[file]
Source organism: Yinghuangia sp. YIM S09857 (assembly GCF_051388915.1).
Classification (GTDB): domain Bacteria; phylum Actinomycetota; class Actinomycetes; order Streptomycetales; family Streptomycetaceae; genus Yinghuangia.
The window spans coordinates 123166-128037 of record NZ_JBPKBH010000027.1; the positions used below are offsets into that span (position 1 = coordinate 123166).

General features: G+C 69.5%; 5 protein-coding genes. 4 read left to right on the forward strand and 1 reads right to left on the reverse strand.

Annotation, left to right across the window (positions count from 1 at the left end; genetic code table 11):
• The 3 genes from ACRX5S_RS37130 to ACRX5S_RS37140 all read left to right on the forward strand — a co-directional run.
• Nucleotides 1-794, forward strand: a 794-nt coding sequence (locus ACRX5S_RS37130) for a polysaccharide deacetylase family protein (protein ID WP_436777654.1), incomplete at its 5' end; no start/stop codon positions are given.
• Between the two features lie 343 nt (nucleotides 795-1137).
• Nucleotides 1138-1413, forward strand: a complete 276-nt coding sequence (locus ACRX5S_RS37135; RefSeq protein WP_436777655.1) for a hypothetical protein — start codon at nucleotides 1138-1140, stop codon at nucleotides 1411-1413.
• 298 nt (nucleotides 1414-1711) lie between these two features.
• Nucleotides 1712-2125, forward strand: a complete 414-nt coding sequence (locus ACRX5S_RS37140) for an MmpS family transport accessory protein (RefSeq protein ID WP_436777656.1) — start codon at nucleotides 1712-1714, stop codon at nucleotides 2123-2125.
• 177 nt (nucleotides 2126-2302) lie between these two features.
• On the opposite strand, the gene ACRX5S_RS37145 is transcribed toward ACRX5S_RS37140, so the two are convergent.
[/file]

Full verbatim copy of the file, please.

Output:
Source organism: Yinghuangia sp. YIM S09857 (assembly GCF_051388915.1).
Classification (GTDB): domain Bacteria; phylum Actinomycetota; class Actinomycetes; order Streptomycetales; family Streptomycetaceae; genus Yinghuangia.
The window spans coordinates 123166-128037 of record NZ_JBPKBH010000027.1; the positions used below are offsets into that span (position 1 = coordinate 123166).

General features: G+C 69.5%; 5 protein-coding genes. 4 read left to right on the forward strand and 1 reads right to left on the reverse strand.

Annotation, left to right across the window (positions count from 1 at the left end; genetic code table 11):
• The 3 genes from ACRX5S_RS37130 to ACRX5S_RS37140 all read left to right on the forward strand — a co-directional run.
• Nucleotides 1-794, forward strand: a 794-nt coding sequence (locus ACRX5S_RS37130) for a polysaccharide deacetylase family protein (protein ID WP_436777654.1), incomplete at its 5' end; no start/stop codon positions are given.
• Between the two features lie 343 nt (nucleotides 795-1137).
• Nucleotides 1138-1413, forward strand: a complete 276-nt coding sequence (locus ACRX5S_RS37135; RefSeq protein WP_436777655.1) for a hypothetical protein — start codon at nucleotides 1138-1140, stop codon at nucleotides 1411-1413.
• 298 nt (nucleotides 1414-1711) lie between these two features.
• Nucleotides 1712-2125, forward strand: a complete 414-nt coding sequence (locus ACRX5S_RS37140) for an MmpS family transport accessory protein (RefSeq protein ID WP_436777656.1) — start codon at nucleotides 1712-1714, stop codon at nucleotides 2123-2125.
• 177 nt (nucleotides 2126-2302) lie between these two features.
• On the opposite strand, the gene ACRX5S_RS37145 is transcribed toward ACRX5S_RS37140, so the two are convergent.